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How to Target Customers With Location-Based Marketing

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A comprehensive marketing plan is a key component to building and sustaining a profitable business. No matter what industry your business is in, whether it delivers a product, a service, or both, your marketing plan must competitively attract customers. 

One strategy to reach new customers is to develop a location-based marketing plan for your business. In fact, according to Jay Taylor of Search Engine Watch, about 40 percent of mobile device search queries are locally focused. Your business can take advantage of this mobile trend.   

In this tutorial, learn how to create an effective location-based marketing plan for your business. Discover the components needed to get started—step by step.

Location-Based Marketing Defined

As the name implies, location-based marketing focuses on marketing to consumers of a particular geographic area through their mobile devices (smartphones, tablets, etc.), according to The 60 Second Marketer

To understand location-based-marketing’s flexibility, first learn what components go into targeting local customers based on passive (organic search engine results) and active forms of marketing (reaching out to existing customers and potential customers within your town, city or similar geographic location). 

Step 1: Planning and Establishing a Baseline 

Now that you have a better understanding of what location-based marketing is, there are some considerations and research you will need to perform. The following questions should be asked for each component of a location-based marketing campaign. This provides your organization with a good starting point to customize your location-based marketing campaign.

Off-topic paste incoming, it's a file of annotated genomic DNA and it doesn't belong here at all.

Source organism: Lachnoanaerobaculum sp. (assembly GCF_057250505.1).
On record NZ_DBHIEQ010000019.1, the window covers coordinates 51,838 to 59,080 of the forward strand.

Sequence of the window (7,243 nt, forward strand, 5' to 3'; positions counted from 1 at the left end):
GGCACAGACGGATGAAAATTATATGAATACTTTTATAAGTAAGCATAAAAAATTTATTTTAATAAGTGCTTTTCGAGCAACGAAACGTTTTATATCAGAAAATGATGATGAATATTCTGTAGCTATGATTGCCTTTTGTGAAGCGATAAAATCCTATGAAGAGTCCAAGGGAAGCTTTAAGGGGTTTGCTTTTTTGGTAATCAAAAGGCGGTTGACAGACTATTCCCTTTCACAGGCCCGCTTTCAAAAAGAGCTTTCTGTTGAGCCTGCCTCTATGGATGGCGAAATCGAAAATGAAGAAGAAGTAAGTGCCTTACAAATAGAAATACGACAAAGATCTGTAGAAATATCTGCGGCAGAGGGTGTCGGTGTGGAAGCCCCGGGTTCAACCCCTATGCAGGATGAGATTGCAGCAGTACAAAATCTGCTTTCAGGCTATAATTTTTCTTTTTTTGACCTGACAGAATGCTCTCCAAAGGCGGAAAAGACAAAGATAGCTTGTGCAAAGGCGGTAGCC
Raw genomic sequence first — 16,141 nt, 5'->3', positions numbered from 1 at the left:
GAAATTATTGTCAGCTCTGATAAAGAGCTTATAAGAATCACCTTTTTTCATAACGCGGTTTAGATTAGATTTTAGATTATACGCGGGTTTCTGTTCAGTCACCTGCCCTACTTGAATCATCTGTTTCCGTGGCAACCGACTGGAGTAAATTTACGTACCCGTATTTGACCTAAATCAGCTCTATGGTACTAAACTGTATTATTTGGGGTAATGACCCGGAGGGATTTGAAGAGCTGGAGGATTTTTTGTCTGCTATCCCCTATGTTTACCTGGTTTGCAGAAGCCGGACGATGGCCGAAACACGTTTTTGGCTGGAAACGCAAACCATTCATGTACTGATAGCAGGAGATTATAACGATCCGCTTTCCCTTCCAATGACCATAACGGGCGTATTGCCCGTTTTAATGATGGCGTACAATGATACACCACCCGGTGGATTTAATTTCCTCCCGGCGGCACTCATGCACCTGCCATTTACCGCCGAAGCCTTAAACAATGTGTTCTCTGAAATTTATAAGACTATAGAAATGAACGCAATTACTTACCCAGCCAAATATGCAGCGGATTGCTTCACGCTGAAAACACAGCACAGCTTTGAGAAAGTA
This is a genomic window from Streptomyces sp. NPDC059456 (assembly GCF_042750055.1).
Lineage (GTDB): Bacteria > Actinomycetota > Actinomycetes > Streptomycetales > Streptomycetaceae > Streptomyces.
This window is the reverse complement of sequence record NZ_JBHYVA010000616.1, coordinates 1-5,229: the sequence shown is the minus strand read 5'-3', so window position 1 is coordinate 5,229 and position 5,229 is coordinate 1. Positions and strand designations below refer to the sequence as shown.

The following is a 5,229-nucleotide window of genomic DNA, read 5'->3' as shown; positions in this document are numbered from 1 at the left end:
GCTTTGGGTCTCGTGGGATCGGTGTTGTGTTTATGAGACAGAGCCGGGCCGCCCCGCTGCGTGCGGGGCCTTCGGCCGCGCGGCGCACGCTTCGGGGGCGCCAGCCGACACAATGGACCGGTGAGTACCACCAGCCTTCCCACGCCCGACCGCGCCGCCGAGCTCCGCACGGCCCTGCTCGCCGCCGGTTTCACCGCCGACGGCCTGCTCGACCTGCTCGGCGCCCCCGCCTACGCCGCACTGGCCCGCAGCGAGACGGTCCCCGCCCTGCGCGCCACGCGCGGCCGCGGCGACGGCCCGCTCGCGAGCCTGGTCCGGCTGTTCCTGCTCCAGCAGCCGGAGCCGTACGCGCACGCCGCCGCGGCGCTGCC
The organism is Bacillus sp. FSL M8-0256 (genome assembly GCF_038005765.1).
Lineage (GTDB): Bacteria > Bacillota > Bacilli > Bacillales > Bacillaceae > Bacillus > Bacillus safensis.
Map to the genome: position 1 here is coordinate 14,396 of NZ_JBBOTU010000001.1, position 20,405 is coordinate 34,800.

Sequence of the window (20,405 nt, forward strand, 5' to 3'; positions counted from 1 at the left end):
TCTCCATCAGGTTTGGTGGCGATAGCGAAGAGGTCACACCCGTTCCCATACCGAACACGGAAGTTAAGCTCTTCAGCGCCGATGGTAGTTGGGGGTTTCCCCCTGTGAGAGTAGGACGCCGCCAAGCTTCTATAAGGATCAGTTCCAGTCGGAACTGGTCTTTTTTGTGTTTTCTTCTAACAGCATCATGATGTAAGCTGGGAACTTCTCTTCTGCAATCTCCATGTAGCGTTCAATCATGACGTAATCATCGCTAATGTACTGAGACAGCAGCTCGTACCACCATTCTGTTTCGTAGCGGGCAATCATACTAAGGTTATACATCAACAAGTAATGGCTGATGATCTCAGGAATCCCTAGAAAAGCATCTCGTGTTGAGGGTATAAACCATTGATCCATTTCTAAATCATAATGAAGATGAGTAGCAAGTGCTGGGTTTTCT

Mobile-Optimized Website

Does your organization have a mobile-compatible website? 

Determining this is the first step to building a successful location-based marketing campaign because if they can’t read it in a mobile-friendly format (smartphone, tablet, etc.), they will move on to another business that has already created a mobile-friendly website. 

Keyword Selection Strategies

Determining a keyword strategy is the next component to think about. What keyword research tools are you already using, or not using? 

Take a survey of your existing research capabilities, including free and premium tools. Also look at your existing content’s keyword optimization. Are they currently geared more towards your product, service, or location? This will make a big difference in your location-based marketing campaign and whether it will garner more organic growth in search engine results.     

Creating Content 

What type of content exists on your website and social media? Does your content speak only to your product and potential customers? Does it include information about your local community, city, or town? 

Asking these questions helps determine what keywords, if any, are related to your business’ location. Depending on the amount of content speaking to your business’ location, it will help you determine how much you might need to emphasize your business’ location versus its product or service content.

Technology to Sense and Reach Customers

How important and relevant is a location-based marketing campaign to your business? Do you have a storefront in a busy shopping center or is it located on a side road?

If you have a physical location and you have little foot-traffic despite traditional methods of advertising (print ads, radio and television), then a location-based marketing campaign may be necessary. Similarly, a business in a heavily trafficked city or shopping center, with a lot of competition, may benefit from it.

Forms of location-based marketing include banner advertisements, social media and app engagement, and search engine optimization. The Next Web explains how variable location marketing can be customized geographically, with geo-fencing. For example, when a business’ mobile app has this technology embedded in it, through a company such as Plot Projects, business owners can target passer-by customers. Additionally, it can sense when a customer enters the city where the business is located.     

Now that you know what the main components of a location-based marketing campaign are, implementing them is the next step. 

Step 2: Implementing the Campaign

Mobile-Optimized Website

Depending on the size of your business and how much time, money and effort you’d like to invest in your mobile site, Marketing Land points out four different ways to have a mobile website live with respective benefits and drawbacks.